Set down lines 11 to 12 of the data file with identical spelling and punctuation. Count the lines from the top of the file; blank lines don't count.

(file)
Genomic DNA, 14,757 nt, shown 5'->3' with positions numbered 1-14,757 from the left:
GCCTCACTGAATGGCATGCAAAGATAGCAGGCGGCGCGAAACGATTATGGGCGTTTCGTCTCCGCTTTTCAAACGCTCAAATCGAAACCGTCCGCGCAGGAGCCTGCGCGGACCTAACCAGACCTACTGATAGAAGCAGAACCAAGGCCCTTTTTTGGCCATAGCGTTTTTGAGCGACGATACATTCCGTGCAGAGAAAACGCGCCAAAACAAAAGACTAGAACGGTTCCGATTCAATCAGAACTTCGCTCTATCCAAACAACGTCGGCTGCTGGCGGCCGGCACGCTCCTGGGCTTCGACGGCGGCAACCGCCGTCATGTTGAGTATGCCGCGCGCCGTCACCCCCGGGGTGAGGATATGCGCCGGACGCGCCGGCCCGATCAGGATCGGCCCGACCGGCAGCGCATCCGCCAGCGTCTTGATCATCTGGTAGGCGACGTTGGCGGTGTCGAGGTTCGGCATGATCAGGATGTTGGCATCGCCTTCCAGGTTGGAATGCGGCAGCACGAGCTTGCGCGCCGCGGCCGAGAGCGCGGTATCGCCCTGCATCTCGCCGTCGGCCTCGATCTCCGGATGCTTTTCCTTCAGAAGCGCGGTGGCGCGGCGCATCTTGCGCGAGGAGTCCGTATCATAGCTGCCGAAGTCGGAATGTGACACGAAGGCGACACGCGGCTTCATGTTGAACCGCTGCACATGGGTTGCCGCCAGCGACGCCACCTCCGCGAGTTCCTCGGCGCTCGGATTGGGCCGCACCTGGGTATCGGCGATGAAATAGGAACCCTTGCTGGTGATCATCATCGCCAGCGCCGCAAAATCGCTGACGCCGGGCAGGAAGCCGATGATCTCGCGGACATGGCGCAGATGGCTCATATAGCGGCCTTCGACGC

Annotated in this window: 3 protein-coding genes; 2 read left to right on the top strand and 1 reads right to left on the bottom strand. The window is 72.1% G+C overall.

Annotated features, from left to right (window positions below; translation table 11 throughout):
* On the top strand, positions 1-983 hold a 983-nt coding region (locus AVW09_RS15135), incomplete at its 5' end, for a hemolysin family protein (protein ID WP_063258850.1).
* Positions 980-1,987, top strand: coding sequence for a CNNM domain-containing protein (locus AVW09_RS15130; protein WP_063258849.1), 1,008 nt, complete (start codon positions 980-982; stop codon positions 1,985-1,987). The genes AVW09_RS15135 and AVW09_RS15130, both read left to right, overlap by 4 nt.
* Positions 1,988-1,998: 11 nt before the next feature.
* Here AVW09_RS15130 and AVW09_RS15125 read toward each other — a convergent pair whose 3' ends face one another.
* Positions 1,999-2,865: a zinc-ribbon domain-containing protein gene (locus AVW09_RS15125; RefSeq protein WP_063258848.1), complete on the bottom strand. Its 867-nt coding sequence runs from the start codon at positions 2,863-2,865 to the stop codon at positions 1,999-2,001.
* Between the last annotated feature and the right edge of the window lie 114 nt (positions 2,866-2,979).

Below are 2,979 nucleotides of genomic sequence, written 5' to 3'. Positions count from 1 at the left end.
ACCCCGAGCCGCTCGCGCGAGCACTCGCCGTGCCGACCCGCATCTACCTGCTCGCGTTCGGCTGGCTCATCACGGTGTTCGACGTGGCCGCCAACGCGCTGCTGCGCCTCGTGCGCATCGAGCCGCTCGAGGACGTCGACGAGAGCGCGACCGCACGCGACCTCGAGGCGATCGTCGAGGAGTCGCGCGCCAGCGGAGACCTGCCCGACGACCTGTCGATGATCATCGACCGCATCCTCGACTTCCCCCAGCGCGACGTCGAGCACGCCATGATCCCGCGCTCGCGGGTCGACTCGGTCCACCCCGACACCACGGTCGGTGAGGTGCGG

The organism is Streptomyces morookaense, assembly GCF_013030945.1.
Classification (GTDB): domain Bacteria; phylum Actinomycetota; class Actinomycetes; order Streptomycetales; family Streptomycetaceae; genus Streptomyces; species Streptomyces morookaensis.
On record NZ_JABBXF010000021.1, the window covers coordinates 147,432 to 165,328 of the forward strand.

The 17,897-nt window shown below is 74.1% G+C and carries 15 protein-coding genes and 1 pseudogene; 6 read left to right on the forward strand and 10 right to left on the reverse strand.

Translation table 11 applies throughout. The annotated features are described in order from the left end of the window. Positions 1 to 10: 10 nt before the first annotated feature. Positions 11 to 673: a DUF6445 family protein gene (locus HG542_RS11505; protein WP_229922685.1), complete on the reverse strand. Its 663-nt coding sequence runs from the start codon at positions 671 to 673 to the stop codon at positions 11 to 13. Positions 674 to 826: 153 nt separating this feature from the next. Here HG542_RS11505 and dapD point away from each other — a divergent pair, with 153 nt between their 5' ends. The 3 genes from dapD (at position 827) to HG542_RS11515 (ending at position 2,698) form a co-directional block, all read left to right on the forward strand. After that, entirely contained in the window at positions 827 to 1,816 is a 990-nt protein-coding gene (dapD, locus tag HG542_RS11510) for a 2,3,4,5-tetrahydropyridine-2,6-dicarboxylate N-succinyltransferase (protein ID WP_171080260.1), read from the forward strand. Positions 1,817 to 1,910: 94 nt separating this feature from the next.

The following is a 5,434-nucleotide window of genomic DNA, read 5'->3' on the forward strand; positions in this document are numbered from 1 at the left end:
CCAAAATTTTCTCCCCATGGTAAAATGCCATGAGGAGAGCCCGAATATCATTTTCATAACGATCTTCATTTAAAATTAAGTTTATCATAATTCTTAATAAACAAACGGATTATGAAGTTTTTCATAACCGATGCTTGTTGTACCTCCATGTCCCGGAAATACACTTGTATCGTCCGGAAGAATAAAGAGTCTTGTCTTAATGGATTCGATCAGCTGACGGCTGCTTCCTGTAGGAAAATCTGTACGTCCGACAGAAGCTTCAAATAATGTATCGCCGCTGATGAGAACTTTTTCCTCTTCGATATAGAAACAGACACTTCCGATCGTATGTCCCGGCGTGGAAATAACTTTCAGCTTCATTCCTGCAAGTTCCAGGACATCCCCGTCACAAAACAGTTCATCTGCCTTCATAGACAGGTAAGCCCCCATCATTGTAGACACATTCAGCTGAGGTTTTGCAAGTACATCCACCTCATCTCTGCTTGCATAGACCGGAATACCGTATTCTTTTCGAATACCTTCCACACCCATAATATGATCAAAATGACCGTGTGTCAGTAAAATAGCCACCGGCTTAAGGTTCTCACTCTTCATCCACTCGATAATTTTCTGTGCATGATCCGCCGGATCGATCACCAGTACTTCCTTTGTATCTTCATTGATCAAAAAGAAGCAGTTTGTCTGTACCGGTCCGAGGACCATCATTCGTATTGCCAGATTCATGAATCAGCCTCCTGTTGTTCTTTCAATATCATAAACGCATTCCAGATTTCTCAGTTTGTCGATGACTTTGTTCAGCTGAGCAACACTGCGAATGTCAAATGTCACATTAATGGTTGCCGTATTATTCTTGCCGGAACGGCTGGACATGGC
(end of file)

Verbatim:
Below are 2,979 nucleotides of genomic sequence, written 5' to 3'. Positions count from 1 at the left end.
ACCCCGAGCCGCTCGCGCGAGCACTCGCCGTGCCGACCCGCATCTACCTGCTCGCGTTCGGCTGGCTCATCACGGTGTTCGACGTGGCCGCCAACGCGCTGCTGCGCCTCGTGCGCATCGAGCCGCTCGAGGACGTCGACGAGAGCGCGACCGCACGCGACCTCGAGGCGATCGTCGAGGAGTCGCGCGCCAGCGGAGACCTGCCCGACGACCTGTCGATGATCATCGACCGCATCCTCGACTTCCCCCAGCGCGACGTCGAGCACGCCATGATCCCGCGCTCGCGGGTCGACTCGGTCCACCCCGACACCACGGTCGGTGAGGTGCGG